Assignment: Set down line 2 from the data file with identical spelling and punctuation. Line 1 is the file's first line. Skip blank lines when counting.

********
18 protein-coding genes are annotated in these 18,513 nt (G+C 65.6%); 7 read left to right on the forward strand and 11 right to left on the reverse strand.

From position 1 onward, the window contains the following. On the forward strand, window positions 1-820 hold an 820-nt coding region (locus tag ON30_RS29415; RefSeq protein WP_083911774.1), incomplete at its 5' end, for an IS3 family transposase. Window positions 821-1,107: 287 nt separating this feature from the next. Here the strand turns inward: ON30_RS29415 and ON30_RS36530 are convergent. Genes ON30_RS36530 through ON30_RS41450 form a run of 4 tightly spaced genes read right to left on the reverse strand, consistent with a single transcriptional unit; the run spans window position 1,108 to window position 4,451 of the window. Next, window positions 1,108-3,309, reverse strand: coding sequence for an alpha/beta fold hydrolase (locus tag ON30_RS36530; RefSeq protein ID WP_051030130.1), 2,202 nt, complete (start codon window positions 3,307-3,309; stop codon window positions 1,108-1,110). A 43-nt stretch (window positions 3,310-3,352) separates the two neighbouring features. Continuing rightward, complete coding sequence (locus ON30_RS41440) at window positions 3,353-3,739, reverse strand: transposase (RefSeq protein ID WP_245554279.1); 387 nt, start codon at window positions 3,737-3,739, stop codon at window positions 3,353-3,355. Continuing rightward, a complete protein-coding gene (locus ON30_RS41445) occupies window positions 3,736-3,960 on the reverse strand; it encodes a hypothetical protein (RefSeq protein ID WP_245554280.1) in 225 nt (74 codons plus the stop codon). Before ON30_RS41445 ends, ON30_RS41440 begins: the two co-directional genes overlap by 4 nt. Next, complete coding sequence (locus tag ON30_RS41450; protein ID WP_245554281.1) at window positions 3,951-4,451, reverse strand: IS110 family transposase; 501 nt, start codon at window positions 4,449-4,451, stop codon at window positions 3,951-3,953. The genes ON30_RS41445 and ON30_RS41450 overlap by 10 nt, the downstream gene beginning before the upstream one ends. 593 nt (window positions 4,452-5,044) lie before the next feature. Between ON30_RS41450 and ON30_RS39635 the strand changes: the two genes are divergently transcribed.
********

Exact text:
From position 1 onward, the window contains the following. On the forward strand, window positions 1-820 hold an 820-nt coding region (locus tag ON30_RS29415; RefSeq protein WP_083911774.1), incomplete at its 5' end, for an IS3 family transposase. Window positions 821-1,107: 287 nt separating this feature from the next. Here the strand turns inward: ON30_RS29415 and ON30_RS36530 are convergent. Genes ON30_RS36530 through ON30_RS41450 form a run of 4 tightly spaced genes read right to left on the reverse strand, consistent with a single transcriptional unit; the run spans window position 1,108 to window position 4,451 of the window. Next, window positions 1,108-3,309, reverse strand: coding sequence for an alpha/beta fold hydrolase (locus tag ON30_RS36530; RefSeq protein ID WP_051030130.1), 2,202 nt, complete (start codon window positions 3,307-3,309; stop codon window positions 1,108-1,110). A 43-nt stretch (window positions 3,310-3,352) separates the two neighbouring features. Continuing rightward, complete coding sequence (locus ON30_RS41440) at window positions 3,353-3,739, reverse strand: transposase (RefSeq protein ID WP_245554279.1); 387 nt, start codon at window positions 3,737-3,739, stop codon at window positions 3,353-3,355. Continuing rightward, a complete protein-coding gene (locus ON30_RS41445) occupies window positions 3,736-3,960 on the reverse strand; it encodes a hypothetical protein (RefSeq protein ID WP_245554280.1) in 225 nt (74 codons plus the stop codon). Before ON30_RS41445 ends, ON30_RS41440 begins: the two co-directional genes overlap by 4 nt. Next, complete coding sequence (locus tag ON30_RS41450; protein ID WP_245554281.1) at window positions 3,951-4,451, reverse strand: IS110 family transposase; 501 nt, start codon at window positions 4,449-4,451, stop codon at window positions 3,951-3,953. The genes ON30_RS41445 and ON30_RS41450 overlap by 10 nt, the downstream gene beginning before the upstream one ends. 593 nt (window positions 4,452-5,044) lie before the next feature. Between ON30_RS41450 and ON30_RS39635 the strand changes: the two genes are divergently transcribed.